40 Million Target Customers Affected By Card Data Security Breach

Oh, Target: The glorious bastion of American shopping, where a trip in for a gift for the neighbor inevitably leads to a $60 spree on everything you never knew you needed. Turns out the criminal underworld is having a bit of a spree themselves, though: Around forty million Target customers had their credit and debit card information breached in a data hack that took place at the peak of Christmas shopping, the company announced early Thursday. Online customers aren't thought to have been affected.

In a statement, the retailer said that "unauthorized access" was inadvertently granted when customers swiped their cards at the checkout at the company's 1,797 U.S. outposts between Nov. 27 and Dec. 15.. Information gleaned off the swipe included the owners' name, the card number, the expiration date, and the three-digit CCV security code on the back.

"When all is said and done, this one will put its mark up there with some of the largest retail breaches to date," the Krebs Security report, which broke the news, cited an unnamed source saying. The last gasp-inducing security breach was in 2007, when 45.7 million customers' card information was stolen from TJ Maxx and Marshall's, with 94 million account numbers stolen over 18 months. However, as far as the most-accounts-stolen-to-duration-of-operation ratio goes, the Target operation's conspirers definitely distinguished themselves: rigging this many terminals took a technological sophistication that wasn't exactly in the amateur realm.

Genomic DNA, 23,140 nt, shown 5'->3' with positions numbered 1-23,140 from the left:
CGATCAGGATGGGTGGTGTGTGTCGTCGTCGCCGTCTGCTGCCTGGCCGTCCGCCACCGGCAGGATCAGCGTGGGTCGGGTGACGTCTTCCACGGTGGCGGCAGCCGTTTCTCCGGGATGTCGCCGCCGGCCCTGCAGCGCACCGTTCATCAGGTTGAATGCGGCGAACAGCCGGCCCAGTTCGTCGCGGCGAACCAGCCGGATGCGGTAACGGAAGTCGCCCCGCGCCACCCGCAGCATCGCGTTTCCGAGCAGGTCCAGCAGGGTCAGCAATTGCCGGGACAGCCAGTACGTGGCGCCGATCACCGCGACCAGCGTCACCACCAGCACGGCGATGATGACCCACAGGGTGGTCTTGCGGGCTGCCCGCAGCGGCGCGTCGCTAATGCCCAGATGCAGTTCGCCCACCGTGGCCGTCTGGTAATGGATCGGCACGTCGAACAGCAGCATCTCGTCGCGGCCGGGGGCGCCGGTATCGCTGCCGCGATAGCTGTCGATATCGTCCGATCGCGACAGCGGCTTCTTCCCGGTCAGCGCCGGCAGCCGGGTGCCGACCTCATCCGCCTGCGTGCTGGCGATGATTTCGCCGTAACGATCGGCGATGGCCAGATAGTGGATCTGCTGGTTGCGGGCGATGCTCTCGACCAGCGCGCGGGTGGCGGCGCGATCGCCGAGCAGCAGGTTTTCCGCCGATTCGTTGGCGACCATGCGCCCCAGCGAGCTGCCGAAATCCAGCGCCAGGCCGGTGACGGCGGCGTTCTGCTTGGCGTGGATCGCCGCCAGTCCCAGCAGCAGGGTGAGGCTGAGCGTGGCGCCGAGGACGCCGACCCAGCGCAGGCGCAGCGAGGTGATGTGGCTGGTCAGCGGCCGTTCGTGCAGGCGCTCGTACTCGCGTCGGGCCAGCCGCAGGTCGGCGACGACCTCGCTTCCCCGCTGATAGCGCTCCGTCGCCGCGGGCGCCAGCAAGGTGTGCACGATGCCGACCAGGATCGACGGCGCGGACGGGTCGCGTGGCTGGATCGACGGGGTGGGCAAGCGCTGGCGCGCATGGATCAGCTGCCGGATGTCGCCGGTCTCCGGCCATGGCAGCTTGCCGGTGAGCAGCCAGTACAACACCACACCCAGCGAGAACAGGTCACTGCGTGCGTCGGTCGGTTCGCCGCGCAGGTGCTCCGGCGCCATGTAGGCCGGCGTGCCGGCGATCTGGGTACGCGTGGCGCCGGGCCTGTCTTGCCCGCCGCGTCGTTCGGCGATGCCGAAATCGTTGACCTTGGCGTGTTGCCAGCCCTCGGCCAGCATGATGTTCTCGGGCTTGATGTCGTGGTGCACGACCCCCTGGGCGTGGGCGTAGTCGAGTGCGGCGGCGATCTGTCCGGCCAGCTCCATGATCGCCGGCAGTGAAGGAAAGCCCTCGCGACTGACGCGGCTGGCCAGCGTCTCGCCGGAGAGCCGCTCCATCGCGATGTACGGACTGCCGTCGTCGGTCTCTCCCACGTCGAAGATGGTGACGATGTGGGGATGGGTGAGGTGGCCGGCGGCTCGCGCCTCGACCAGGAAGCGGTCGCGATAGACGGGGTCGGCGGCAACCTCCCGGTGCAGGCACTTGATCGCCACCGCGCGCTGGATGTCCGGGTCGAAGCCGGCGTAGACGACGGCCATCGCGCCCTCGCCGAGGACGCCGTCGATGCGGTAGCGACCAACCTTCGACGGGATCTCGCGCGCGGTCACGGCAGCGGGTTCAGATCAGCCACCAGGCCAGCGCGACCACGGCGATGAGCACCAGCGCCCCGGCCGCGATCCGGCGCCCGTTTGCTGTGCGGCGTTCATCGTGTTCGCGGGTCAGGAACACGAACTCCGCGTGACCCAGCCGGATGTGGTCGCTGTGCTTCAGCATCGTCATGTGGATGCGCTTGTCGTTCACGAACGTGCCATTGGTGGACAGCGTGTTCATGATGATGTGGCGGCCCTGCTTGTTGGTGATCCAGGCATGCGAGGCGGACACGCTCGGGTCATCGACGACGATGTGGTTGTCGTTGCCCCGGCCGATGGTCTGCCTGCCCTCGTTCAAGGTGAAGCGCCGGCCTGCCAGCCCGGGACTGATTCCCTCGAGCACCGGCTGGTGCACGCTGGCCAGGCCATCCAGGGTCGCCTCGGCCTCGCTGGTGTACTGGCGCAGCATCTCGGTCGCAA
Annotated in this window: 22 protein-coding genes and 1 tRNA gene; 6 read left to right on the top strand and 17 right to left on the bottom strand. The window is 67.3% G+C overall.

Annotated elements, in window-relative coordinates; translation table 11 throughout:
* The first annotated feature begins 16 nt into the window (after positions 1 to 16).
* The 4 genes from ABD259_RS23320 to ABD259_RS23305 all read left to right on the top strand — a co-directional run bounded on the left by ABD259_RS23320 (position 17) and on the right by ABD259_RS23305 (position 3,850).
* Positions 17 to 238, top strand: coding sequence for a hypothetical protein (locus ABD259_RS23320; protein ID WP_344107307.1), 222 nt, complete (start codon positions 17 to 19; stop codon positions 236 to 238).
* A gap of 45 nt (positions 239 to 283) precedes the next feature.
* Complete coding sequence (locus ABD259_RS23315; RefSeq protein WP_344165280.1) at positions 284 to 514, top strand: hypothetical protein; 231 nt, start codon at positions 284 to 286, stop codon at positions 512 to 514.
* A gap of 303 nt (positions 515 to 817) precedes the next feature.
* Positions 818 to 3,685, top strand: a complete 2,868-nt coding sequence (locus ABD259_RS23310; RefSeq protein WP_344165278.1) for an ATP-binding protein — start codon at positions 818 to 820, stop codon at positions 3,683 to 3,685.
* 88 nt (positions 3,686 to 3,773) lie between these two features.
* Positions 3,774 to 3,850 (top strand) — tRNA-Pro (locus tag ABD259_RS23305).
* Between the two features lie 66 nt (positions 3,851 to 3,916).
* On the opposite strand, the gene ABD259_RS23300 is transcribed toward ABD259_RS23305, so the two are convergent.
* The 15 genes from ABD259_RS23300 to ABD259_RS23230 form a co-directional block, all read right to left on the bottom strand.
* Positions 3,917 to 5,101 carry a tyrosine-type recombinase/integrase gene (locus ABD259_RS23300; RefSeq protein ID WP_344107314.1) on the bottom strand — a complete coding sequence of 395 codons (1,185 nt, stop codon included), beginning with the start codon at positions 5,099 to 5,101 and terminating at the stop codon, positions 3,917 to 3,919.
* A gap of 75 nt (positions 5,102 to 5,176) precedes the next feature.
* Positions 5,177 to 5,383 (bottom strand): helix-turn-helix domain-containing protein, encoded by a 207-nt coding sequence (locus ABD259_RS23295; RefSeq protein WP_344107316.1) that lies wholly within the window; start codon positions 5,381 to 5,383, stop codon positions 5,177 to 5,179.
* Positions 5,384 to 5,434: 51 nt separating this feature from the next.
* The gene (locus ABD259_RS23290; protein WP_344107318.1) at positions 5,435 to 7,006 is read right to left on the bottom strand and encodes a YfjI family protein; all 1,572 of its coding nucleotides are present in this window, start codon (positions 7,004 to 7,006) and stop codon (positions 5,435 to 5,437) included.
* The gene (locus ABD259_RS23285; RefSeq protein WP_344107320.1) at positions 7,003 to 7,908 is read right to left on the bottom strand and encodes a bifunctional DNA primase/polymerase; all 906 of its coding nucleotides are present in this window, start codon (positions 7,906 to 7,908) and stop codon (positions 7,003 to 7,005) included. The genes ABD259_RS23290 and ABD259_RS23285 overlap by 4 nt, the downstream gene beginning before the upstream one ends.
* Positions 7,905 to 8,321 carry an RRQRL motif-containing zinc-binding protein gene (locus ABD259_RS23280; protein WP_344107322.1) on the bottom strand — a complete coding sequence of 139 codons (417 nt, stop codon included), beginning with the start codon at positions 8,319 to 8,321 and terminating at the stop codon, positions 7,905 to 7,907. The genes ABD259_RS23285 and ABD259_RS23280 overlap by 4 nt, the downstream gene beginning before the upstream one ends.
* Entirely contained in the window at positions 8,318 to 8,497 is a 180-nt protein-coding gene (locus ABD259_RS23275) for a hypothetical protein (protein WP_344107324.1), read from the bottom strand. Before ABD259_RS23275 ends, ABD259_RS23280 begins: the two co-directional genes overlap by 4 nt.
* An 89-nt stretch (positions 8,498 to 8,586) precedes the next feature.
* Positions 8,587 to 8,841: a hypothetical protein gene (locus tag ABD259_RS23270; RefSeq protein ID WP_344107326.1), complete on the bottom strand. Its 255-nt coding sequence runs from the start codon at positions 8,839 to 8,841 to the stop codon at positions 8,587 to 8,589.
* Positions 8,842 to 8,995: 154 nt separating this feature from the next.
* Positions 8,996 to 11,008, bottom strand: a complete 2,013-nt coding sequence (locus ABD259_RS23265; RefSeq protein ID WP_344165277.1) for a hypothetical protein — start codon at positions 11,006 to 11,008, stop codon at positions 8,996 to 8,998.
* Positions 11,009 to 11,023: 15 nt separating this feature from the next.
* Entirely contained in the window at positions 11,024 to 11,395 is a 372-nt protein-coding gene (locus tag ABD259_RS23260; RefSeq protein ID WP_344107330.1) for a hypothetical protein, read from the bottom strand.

Luckily for last-minute holiday customers, Target is on it like the New York Times. The company says they have "worked swiftly" (if they do say so themselves) to alert law enforcement including the Secret Service to get the responsible Scrooges behind bars. In the meantime, customers who did a shop during the period are advised to have a look at their bank statements to make sure there aren't any mysterious transactions on there.

Target said that the issue has now been resolved, so everyone can keep calm and Christmas-shop on.